2013 Global Hunger Index

October 14, 2013 Comments off

2013 Global Hunger Index
Source: International Food Policy Research Institute

The issue brief for the 2013 Global Hunger Index (GHI) report—the eighth in an annual series—presents a multidimensional measure of national, regional, and global hunger. It shows that the world has made some progress in reducing hunger since 1990, but still has far to go. World hunger remains “serious,” and 19 countries suffer from levels of hunger that are either “alarming” or “extremely alarming.”

The theme of the 2013 GHI report is resilience in theory and in practice. The relief and development communities have long struggled to understand why some people fare better than others when confronting stresses or shocks. Resilience-building efforts are much needed to help poor and vulnerable people cope with hunger seasons, droughts, and other natural and manmade disasters. To help build resilience in ways that will boost food and nutrition security, the report calls for breaking down the silos between the relief and development communities and for focusing on approaches that contribute to the ability of people and systems to resist, absorb, and transform in response to shocks.

Genetically modified crops in Africa

October 8, 2013 Comments off

Genetically modified crops in Africa
Source: International Food Policy Research Institute

A variable climate, political instability, and other constraints have limited agricultural development in African countries south of the Sahara. Genetically modified (GM) crops are one tool for enhancing agricultural productivity and food security despite such constraints. Genetically Modified Crops in Africa: Economic and Policy Lessons from Countries South of the Sahara investigates how this tool might be effectively used by evaluating the benefits, costs, and risks for African countries of adopting GM crops. The authors gather together studies on GM crops’ economic effects and impact on trade, how consumers view such crops, and other issues. They find that GM crops have had, on average, a positive economic effect in the nations where they were used and identify future steps for enhancing GM crop adoption’s positive effects. Promising policy initiatives include making biosafety regulations that do not make GM crop development prohibitively expensive, fostering intraregional trade in GM crops, and providing more and better information about GM crops to consumers who might currently be skeptical of them. These and other findings in Genetically Modified Crops in Africa indicate ways biotechnology can contribute to economic development in Africa south of the Sahara.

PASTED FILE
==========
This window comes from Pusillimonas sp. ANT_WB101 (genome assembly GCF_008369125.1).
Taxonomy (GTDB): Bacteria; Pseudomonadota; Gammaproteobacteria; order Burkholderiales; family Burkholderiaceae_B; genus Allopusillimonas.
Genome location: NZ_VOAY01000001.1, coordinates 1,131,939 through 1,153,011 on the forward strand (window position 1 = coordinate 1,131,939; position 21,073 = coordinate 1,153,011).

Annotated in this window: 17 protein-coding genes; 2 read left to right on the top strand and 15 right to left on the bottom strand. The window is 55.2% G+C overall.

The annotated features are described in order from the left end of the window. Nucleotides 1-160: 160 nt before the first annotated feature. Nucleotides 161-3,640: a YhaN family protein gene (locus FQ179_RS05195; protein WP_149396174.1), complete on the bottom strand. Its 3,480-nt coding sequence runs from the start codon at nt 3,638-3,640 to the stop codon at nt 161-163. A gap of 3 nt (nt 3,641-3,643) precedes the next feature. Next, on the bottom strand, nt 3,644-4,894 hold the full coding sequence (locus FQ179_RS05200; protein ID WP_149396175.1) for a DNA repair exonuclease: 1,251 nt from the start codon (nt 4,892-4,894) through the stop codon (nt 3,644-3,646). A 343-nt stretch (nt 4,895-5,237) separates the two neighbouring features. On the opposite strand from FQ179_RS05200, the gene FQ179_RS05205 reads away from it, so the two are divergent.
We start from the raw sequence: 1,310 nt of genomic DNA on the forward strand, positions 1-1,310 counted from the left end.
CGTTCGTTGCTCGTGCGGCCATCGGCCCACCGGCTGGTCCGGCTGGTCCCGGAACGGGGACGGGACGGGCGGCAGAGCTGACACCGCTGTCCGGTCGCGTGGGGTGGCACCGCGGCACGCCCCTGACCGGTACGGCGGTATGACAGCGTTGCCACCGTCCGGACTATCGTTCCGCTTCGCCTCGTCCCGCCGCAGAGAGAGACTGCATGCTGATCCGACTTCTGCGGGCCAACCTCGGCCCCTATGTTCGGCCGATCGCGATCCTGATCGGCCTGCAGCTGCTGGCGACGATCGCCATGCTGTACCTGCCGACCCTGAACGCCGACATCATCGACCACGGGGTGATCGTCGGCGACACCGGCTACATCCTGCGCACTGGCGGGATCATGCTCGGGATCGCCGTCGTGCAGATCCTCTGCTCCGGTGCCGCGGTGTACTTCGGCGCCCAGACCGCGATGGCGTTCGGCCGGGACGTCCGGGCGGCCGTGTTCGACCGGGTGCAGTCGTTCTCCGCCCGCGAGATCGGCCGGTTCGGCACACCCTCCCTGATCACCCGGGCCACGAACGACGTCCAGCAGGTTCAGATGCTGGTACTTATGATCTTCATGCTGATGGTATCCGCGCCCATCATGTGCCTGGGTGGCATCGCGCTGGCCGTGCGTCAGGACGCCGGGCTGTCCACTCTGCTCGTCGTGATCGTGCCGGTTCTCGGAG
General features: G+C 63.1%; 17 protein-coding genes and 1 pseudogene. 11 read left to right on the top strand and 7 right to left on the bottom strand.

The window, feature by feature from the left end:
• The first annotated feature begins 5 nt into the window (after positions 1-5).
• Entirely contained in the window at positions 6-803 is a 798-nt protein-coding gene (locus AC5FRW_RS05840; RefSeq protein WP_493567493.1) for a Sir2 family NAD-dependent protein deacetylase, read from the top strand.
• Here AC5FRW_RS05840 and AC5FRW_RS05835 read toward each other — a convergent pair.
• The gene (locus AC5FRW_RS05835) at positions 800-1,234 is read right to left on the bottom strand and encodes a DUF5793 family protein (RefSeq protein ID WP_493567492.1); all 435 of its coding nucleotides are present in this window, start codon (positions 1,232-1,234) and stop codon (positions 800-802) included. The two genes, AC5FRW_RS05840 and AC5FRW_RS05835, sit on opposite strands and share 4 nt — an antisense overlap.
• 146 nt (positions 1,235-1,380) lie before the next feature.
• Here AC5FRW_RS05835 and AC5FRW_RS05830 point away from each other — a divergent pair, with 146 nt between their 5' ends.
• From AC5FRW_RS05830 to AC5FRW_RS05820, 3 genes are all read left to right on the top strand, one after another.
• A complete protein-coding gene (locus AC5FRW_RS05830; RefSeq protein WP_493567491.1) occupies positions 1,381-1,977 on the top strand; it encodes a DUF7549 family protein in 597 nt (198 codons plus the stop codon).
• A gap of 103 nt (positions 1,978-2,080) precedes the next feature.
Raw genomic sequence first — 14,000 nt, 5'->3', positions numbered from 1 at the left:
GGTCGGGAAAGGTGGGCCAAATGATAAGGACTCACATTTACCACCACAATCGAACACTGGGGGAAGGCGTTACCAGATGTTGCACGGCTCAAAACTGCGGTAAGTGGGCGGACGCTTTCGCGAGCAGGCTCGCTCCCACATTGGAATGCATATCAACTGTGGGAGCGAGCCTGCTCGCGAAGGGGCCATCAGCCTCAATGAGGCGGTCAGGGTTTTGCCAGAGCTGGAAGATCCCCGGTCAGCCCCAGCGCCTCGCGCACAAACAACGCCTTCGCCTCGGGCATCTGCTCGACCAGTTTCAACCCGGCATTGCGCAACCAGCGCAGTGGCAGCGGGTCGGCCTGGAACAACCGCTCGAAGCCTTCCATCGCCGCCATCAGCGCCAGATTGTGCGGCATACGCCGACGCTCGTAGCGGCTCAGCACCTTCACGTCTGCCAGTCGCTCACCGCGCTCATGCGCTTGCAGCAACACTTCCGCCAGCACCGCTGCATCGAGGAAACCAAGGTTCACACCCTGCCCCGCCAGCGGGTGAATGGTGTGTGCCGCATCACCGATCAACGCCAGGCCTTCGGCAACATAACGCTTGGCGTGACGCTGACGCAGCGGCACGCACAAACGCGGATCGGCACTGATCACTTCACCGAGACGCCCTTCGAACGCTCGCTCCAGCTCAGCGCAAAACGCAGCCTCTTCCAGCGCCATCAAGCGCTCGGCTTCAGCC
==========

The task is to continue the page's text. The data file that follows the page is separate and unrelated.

Organizational and institutional issues in climate change adaptation and risk management

August 28, 2013 Comments off

Organizational and institutional issues in climate change adaptation and risk management
Source: International Food Policy Research Institute

This report provides some reflections and insights on the level of awareness, practices, and organizational and institutional issues being faced by countries as they adapt to climate change, based on interviews with 87 practitioners working in government agencies, local organizations, international organizations, and think thanks reporting involvement in climate change adaptation. Data were collected in Bangladesh, Ethiopia, Kenya, and Mali using both an e-survey platform and face-to-face interviews.

Responses reveal active work within these organizations on climate change adaptation and emphasize their important role in the countries’ efforts to address and adapt to climate change. Responses also reveal strong awareness among these organizations of different aspects of climate change adaptation along the different stages in a climate change adaptation project cycle, which may be a reflection of the active discussions and awareness campaigns during NAPA development in these countries. However, despite the awareness and presence of national strategies and action plans, there seem to be no explicit and clearly defined policy and strategy within these organizations outlining their role in and contribution to the national and collective efforts and, more importantly, no explicit and measurable targets and monitoring and evaluation (M&E) system to track progress and outcomes over time. Reported capacity gaps can be grouped into two categories: training needs and institutional challenges.